How to stay safe in the sun on your summer holiday
Every summer, thousands of Brits travel abroad to enjoy the sunshine. For some, hot weather and brilliant sunshine are the key ingredients to the perfect summer holiday.
In order to enjoy the sun properly, it's important to protect yourself from harmful UV rays. Getting burnt to a crisp can be uncomfortable and harmful to your health. Too much sun exposure can also lead to heatstroke.
Protecting yourself in the sun
- Don't allow yourself to get sunburnt
- Keep out of the sun during the hottest parts of the day - between 11am and 3pm
- Apply plenty of high factor, water resistant sunscreen prior to sun exposure and reapply after swimming
- Avoid prolonged periods of sun exposure - wearing sunscreen doesn't mean you can spend endless hours in the sun
- Apply a high factor lip balm to protect your lips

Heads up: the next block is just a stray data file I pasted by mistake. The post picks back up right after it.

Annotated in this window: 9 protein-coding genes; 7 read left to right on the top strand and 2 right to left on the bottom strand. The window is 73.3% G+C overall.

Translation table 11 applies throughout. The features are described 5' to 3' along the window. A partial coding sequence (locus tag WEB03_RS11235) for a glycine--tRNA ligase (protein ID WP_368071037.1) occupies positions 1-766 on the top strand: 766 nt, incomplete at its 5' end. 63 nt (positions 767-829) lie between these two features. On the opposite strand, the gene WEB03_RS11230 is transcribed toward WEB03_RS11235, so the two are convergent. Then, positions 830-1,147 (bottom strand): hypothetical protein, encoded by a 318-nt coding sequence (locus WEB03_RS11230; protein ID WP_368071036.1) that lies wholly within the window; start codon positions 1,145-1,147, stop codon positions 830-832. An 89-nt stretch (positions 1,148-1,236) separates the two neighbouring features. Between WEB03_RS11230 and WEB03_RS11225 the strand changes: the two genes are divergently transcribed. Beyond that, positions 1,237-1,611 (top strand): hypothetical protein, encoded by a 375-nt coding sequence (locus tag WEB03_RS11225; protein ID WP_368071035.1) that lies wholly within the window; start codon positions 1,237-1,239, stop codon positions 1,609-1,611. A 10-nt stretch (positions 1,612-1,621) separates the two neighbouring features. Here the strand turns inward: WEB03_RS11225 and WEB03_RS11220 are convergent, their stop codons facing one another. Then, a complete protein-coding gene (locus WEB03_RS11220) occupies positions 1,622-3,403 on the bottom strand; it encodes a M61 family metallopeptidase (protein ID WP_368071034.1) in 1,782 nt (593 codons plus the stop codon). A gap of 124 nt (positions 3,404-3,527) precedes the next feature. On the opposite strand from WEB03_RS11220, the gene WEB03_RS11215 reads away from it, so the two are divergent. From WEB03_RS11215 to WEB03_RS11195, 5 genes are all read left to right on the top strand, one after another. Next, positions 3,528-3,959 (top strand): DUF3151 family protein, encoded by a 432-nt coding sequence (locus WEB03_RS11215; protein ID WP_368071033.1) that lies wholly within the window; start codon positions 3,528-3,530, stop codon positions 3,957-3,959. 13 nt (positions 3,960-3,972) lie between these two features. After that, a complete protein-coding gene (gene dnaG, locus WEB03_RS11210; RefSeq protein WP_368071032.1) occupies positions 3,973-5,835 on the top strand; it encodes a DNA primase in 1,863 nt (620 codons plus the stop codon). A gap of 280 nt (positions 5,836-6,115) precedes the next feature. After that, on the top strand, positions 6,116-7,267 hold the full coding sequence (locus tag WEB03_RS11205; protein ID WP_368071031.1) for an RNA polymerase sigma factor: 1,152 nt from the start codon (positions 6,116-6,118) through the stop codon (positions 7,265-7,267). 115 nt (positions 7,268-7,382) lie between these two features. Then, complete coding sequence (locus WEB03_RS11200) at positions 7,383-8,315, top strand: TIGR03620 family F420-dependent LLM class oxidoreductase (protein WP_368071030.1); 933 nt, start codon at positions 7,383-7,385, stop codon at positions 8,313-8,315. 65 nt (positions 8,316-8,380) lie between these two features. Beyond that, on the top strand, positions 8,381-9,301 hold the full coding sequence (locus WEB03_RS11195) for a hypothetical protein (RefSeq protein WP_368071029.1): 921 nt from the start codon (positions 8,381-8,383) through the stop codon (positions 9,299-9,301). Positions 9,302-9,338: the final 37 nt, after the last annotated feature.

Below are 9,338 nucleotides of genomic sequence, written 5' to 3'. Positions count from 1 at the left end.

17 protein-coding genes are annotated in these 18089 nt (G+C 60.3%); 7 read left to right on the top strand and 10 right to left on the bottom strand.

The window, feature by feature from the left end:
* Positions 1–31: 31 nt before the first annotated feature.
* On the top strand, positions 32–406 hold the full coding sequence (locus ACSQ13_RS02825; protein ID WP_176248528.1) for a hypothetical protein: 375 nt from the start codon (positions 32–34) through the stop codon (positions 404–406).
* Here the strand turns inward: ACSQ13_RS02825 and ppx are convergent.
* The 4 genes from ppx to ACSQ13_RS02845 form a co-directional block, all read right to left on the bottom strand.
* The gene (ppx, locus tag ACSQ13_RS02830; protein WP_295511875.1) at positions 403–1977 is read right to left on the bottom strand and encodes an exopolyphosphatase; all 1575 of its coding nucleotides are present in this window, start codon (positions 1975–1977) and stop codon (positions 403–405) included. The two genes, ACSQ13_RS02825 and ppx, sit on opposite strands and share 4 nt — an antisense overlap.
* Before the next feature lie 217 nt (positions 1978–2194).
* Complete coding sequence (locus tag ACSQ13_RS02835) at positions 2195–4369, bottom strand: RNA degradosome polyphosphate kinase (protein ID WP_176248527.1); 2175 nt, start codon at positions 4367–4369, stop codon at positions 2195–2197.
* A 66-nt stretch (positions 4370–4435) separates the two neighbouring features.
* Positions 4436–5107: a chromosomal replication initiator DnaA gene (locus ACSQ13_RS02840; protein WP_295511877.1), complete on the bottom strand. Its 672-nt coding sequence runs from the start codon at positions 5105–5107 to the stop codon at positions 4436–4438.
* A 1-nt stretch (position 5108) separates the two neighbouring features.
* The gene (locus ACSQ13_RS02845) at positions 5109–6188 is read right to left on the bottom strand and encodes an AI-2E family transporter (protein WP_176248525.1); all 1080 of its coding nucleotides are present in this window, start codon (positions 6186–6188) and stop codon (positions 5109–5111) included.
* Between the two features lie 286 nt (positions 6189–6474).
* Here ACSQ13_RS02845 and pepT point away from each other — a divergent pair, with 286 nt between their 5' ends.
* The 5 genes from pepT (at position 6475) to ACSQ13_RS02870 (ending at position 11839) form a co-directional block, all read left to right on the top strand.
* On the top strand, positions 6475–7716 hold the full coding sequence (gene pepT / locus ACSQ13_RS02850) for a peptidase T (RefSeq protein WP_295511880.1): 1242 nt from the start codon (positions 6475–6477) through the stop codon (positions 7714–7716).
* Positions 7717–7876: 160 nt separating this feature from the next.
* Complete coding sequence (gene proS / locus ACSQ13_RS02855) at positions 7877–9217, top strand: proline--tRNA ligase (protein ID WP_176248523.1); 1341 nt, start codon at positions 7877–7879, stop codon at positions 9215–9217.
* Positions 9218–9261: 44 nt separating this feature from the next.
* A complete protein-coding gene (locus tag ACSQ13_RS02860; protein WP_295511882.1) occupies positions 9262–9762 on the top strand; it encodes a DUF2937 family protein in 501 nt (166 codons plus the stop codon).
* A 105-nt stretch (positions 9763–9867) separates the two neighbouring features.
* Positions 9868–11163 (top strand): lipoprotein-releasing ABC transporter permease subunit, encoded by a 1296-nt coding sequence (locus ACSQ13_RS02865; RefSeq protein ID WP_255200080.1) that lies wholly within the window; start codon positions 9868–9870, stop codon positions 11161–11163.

- Wear sunglasses to protect your eyes from harmful UV rays
- Wear a sunhat - it'll protect your face and it can be a great fashion statement!
- Wear loose clothing so the sun can't get to your skin
- Keep your shoulders covered
- Seek shade if you start to feel unwell
- Drink plenty of water to prevent dehydration
- Keep an eye on your moles - if they start to look larger or a different colour consult your doctor
- Take extra care of babies and young children in the sun as their delicate skin is more likely to burn
- Protect your skin while you are young to reduce the leathery, wrinkled effect your skin will take on when you are older due to too much sun exposure
- Wear sunscreen on the slopes when you are skiing - remember that you don't have to be in a hot country to catch sunburn
Sunburn increases the risk of catching skin cancer. Stay safe in the sun by protecting your skin. If your skin is protected, and you avoid sunburn and heatstroke, then you are more likely to have a relaxing and enjoyable summer holiday.